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by Kali Geldis, Head of Content Syndication at Nav Inc.
When I found this article on Black Enterprise, I could not wait to share it with my network. According to Black Enterprise, in 2012, the U.S. Census Bureau reported that there were 8 million minority-owned businesses in the U.S. That’s a huge number of business owners looking for opportunities to achieve the American dream and make it as a successful entrepreneur.
If you own one of those businesses (like you or me), becoming certified as a minority-owned business allows you to access certain government and private-sector programs that can help support your efforts. Here are three certifications/qualifications that can help minority business owners get support for their venture.
The National Minority Supplier Development Council (NMSC) is a trade group that supports certified minority business enterprises in obtaining new business opportunities and connects them to their network, which includes corporate members. Their goal is to help MBEs integrate into industry supply chains and to help corporate members meet the increasing call for supplier diversity. The council’s efforts match more than 12,000 MBEs to their impressive network of corporate members.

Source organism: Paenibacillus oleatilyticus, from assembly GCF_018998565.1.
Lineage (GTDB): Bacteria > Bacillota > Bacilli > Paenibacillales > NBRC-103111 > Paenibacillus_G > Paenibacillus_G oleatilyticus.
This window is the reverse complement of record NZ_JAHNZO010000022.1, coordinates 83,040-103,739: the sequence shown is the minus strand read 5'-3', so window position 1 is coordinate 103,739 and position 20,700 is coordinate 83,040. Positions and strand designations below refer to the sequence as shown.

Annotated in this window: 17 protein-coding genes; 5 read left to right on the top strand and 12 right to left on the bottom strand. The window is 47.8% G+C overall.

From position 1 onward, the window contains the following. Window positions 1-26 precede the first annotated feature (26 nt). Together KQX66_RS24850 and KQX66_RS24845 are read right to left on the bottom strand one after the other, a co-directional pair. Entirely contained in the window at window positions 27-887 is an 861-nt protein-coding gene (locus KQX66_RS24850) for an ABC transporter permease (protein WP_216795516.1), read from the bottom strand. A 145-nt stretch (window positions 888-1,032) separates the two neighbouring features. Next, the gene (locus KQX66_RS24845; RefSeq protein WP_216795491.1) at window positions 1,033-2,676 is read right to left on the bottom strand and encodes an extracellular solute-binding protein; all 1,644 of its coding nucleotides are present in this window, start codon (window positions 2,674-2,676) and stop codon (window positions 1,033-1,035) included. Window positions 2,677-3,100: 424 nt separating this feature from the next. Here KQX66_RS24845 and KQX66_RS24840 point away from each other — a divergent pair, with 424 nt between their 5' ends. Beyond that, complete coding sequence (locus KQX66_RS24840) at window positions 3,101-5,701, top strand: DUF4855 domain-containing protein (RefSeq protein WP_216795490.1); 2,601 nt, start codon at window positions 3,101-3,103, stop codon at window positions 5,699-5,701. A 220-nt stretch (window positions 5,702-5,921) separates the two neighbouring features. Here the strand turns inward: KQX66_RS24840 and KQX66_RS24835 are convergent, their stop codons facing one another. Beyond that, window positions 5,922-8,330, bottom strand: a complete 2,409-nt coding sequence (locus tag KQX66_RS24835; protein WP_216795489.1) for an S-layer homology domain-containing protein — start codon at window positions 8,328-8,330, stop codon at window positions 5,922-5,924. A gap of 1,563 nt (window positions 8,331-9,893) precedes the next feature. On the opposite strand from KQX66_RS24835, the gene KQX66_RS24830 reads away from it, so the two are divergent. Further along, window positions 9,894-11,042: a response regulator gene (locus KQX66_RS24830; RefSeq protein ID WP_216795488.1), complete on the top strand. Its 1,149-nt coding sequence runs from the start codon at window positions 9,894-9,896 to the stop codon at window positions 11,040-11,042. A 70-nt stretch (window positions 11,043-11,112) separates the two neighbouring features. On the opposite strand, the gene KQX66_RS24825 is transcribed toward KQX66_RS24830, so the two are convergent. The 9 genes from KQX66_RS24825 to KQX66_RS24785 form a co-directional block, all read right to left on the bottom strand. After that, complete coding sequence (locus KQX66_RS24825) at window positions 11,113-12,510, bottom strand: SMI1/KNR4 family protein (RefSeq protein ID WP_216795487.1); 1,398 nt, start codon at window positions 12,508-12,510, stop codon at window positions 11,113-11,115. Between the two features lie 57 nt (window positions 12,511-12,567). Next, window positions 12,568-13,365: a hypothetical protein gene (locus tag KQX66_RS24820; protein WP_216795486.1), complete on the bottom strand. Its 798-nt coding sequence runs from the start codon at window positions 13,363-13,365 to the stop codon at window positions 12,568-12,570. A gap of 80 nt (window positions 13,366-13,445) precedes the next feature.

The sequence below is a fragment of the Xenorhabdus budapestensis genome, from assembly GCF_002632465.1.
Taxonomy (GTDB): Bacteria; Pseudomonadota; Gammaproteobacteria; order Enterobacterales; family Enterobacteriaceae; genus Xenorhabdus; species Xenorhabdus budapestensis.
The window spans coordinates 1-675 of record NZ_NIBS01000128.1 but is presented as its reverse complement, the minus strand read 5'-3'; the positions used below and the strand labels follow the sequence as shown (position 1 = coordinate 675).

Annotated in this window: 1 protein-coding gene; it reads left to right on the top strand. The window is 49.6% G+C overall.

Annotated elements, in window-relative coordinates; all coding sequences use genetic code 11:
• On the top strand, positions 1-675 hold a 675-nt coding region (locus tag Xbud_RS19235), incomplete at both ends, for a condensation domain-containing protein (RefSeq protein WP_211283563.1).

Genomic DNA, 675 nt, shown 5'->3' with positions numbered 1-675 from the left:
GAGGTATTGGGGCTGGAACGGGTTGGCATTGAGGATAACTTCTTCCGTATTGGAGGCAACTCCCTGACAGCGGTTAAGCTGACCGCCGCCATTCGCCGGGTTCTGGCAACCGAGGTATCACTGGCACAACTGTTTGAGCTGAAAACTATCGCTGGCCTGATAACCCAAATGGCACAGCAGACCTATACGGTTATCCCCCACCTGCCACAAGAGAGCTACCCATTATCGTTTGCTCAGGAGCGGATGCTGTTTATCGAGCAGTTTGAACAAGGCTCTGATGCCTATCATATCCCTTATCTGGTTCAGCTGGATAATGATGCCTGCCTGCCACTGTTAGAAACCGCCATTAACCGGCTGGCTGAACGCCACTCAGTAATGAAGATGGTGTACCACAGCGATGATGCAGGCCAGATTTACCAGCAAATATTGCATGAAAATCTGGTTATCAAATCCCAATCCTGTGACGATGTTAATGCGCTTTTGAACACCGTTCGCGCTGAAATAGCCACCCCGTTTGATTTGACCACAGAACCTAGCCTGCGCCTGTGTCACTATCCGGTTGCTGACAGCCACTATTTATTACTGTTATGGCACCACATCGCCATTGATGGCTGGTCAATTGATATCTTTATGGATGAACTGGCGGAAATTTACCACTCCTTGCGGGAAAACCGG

The council’s regional affiliates coordinate the MBE certification process, and you’ll want to start your application by contacting the affiliate closest to your company’s headquarters. You can visit NMSDC Central to learn more about applying for certification and completing the MBE Certification Application.
This is not a government-affiliated program like the 8(a) and DBE certification. There is an application fee for processing the application. The application process also includes a site visit and interview. The Council’s Certification Committee will review your application, and final approval is issued by the Council’s Board after a review of the committee’s recommendations.
In general, your business may apply for certification if the company is 51% owned and operated by minority individuals who are U.S. citizens. The minority ownership members must manage the company’s daily operations, and it must be a for-profit enterprise located in the U.S. or its trust territories.*
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